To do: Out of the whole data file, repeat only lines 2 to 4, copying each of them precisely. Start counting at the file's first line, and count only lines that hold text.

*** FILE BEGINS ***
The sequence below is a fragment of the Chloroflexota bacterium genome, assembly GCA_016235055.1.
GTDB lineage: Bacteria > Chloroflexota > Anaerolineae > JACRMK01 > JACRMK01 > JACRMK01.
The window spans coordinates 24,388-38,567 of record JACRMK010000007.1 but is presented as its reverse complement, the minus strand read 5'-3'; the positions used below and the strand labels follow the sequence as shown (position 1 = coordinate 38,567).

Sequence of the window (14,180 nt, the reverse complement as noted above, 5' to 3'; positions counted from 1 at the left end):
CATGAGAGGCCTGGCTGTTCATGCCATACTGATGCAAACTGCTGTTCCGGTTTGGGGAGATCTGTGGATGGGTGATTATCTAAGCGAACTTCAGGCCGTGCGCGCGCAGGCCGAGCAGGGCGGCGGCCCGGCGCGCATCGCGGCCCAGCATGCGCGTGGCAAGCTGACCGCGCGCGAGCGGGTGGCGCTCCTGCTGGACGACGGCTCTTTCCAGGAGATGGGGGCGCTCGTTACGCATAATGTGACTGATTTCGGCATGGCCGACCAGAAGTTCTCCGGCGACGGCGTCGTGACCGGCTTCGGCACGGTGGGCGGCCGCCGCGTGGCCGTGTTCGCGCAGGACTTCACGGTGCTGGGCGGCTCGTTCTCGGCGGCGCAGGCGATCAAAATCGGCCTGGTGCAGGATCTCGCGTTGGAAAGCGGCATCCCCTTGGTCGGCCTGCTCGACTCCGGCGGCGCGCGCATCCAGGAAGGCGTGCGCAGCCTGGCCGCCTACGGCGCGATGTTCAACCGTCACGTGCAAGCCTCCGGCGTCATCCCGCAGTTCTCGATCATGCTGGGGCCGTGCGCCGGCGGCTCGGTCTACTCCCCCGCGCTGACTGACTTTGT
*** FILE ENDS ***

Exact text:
GTDB lineage: Bacteria > Chloroflexota > Anaerolineae > JACRMK01 > JACRMK01 > JACRMK01.
The window spans coordinates 24,388-38,567 of record JACRMK010000007.1 but is presented as its reverse complement, the minus strand read 5'-3'; the positions used below and the strand labels follow the sequence as shown (position 1 = coordinate 38,567).

Sequence of the window (14,180 nt, the reverse complement as noted above, 5' to 3'; positions counted from 1 at the left end):